Courtesy of Elizabeth Wickham.
Sunshine, sleeping in, family vacations and lazy days are what most people love about summer. For swimmers, coaches and families—not so much. Don’t get me wrong, summers are still great, just different for the swimming world than for most everyone else.
Here are nine ways summers are different for people involved with swimming:
A great experience is summer league, where new swimmers can get a taste of competition and being part of a team. Parents also get a glimpse of their future lives–if their children decide to join a year-round swim team.
Sleeping in for swim families and coaches may mean being at the pool at 6 or 7 a.m. instead of 5:30 a.m. If a team has morning practice, swimmers won’t get the chance to sleep in until noon like their non-swim friends.
There’s less pressure without six hours at school plus homework. This allows swimmers to focus on their goals, technique and have more time for practice. They also have more time for sleep. In between practices, there are lots of hours for naps.
In many parts of the country, summer means it’s time to swim outside. In other areas, like ours, it means the pool needs to be cooled, rather than heated.
Non-swimmers don’t know that it’s long course season and that before and after practices, some teams will be changing lane lines from yards to meters. They also don’t know how good it feels to swim long course.
Summer means a plethora of meets including short course and long course Blue, Red, White meets, plus depending on the level of your swimmers, June Age Group, Junior Olympics, Sectionals, Futures, Junior Nationals, etc.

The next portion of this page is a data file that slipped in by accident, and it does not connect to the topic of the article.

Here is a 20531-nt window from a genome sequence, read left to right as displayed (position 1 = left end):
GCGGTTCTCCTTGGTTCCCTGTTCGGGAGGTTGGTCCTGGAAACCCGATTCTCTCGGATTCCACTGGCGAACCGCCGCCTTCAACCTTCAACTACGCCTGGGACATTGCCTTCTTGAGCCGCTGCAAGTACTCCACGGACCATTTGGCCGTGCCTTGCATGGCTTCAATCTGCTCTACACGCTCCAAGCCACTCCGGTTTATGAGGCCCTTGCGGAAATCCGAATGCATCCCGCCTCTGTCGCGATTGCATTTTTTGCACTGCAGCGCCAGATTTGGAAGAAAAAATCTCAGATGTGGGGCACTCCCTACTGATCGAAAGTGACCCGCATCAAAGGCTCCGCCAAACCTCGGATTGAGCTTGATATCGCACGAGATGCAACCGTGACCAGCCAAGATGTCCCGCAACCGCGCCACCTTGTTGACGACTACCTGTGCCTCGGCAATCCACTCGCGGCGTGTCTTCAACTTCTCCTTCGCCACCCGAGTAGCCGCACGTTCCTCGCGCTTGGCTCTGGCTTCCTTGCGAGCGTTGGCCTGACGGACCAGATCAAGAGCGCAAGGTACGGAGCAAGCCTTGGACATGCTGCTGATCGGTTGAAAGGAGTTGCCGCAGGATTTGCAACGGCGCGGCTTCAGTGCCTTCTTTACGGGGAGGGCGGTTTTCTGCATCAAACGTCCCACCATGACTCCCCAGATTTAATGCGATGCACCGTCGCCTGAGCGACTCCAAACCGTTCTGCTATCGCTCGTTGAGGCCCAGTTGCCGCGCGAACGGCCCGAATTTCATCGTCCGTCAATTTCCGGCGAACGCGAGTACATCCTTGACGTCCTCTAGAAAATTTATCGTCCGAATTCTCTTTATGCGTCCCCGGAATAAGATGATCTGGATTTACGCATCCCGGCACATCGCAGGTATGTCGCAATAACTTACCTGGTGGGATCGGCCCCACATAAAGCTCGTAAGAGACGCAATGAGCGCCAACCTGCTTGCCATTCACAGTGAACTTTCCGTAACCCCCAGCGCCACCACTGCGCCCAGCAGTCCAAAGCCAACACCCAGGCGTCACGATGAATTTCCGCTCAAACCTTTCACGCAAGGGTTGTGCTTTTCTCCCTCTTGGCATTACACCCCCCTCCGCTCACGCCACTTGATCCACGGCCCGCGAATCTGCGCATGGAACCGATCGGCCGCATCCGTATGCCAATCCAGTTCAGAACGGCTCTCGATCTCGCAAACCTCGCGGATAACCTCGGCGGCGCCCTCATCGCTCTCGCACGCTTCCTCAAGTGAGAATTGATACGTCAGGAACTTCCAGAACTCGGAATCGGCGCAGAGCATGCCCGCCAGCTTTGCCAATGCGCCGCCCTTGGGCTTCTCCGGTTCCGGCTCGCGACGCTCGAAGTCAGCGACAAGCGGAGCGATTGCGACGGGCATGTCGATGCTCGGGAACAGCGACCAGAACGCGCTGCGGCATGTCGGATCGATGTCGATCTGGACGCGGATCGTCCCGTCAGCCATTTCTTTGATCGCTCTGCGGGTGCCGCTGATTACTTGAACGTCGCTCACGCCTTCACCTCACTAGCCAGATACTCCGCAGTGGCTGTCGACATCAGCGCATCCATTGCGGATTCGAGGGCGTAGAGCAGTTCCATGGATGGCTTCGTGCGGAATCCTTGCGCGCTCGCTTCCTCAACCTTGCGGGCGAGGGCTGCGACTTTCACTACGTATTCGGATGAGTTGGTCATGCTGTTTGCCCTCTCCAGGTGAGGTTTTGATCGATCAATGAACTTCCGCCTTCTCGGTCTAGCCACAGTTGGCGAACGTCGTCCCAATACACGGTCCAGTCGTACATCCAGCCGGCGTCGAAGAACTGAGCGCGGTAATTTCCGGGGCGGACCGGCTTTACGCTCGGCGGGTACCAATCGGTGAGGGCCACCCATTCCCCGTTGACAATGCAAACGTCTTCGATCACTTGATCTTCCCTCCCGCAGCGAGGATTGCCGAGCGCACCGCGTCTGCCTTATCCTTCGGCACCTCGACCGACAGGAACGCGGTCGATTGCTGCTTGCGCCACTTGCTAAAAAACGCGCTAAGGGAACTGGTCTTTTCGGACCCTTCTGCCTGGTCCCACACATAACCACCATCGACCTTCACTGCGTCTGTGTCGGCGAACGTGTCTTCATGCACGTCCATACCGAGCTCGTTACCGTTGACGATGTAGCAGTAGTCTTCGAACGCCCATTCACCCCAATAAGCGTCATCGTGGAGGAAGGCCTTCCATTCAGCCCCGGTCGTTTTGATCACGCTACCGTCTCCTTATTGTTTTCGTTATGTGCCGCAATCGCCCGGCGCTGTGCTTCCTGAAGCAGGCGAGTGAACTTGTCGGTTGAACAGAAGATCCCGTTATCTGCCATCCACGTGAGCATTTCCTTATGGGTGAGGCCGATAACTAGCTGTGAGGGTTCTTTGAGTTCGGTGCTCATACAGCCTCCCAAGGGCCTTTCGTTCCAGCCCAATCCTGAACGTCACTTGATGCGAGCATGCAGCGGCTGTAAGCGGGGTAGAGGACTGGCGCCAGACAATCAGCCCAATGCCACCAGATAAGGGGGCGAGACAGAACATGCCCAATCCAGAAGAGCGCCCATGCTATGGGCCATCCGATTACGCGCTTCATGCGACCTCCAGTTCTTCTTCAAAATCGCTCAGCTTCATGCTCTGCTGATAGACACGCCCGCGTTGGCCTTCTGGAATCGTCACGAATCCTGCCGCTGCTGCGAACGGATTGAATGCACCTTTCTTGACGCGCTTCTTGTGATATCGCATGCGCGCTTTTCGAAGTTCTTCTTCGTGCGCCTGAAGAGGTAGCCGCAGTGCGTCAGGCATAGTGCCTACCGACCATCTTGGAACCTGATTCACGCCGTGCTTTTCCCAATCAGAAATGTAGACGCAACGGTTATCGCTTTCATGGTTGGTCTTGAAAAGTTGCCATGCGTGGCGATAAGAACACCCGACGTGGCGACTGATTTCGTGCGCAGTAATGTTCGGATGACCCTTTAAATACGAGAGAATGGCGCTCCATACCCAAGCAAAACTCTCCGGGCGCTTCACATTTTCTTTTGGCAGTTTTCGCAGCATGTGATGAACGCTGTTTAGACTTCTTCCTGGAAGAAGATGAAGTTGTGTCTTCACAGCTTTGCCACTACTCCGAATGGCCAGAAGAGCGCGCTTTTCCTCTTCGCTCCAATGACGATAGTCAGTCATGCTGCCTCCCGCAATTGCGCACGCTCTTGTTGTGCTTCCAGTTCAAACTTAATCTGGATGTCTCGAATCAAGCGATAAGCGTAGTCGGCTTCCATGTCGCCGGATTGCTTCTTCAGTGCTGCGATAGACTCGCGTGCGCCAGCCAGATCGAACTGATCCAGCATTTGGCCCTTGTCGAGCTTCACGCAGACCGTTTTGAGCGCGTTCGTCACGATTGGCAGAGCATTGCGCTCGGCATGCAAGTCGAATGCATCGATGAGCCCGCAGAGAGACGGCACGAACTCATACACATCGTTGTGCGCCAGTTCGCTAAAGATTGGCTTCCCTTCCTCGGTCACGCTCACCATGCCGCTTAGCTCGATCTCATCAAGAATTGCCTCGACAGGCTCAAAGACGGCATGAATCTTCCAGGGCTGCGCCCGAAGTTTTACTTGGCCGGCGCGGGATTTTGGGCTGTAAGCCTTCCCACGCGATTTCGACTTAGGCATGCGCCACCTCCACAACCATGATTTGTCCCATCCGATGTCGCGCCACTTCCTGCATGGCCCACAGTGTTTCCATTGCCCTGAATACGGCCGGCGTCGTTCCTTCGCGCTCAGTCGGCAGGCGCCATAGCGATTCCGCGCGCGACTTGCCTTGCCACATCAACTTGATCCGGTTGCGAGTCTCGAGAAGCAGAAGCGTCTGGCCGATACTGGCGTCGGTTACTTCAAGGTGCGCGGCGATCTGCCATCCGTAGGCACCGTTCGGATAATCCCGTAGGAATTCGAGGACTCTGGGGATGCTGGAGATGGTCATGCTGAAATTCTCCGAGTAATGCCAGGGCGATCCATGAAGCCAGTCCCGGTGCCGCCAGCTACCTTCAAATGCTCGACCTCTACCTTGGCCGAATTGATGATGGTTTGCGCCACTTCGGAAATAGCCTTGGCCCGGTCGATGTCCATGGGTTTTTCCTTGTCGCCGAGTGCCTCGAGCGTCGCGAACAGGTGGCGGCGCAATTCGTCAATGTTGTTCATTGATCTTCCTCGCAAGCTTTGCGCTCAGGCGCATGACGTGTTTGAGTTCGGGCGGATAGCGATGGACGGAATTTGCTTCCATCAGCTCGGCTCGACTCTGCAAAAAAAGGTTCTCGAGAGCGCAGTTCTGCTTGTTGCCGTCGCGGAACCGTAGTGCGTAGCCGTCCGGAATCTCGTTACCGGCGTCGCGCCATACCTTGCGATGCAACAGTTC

Meets out of town equal time for the family to travel and be together, whether it’s at the pool, hotel, or car rides. If your swimmer is older, they may be joining their teammates for travel trips.
With morning and afternoon practice, how does a parent working 9 to 5 get their child to the pool? By finding a parent who works from home, is willing to drive and opens their house to other swimmers. Great summer memories are created with teammates hanging out together.
Finally, Time to Take a Break
When the summer meet marathon is over, celebrate with your team and take a well-deserved break. Even if your kids want to swim, they should take time off to let their muscles and minds recover. Enjoy the time off to explore activities you won’t have time for when the swim season starts in few weeks.
How is your summer different than your non-swimming friends and families?
Elizabeth Wickham volunteered for 14 years on her kids’ club team as board member, fundraiser, newsletter editor and “Mrs. meet manager.” She’s a writer with a bachelor of arts degree in editorial journalism from the University of Washington with a long career in public relations, marketing and advertising. Her stories have appeared in newspapers and magazines including the Los Angeles Times, Orange County Parenting and Ladybug. You can read more parenting tips on her blog.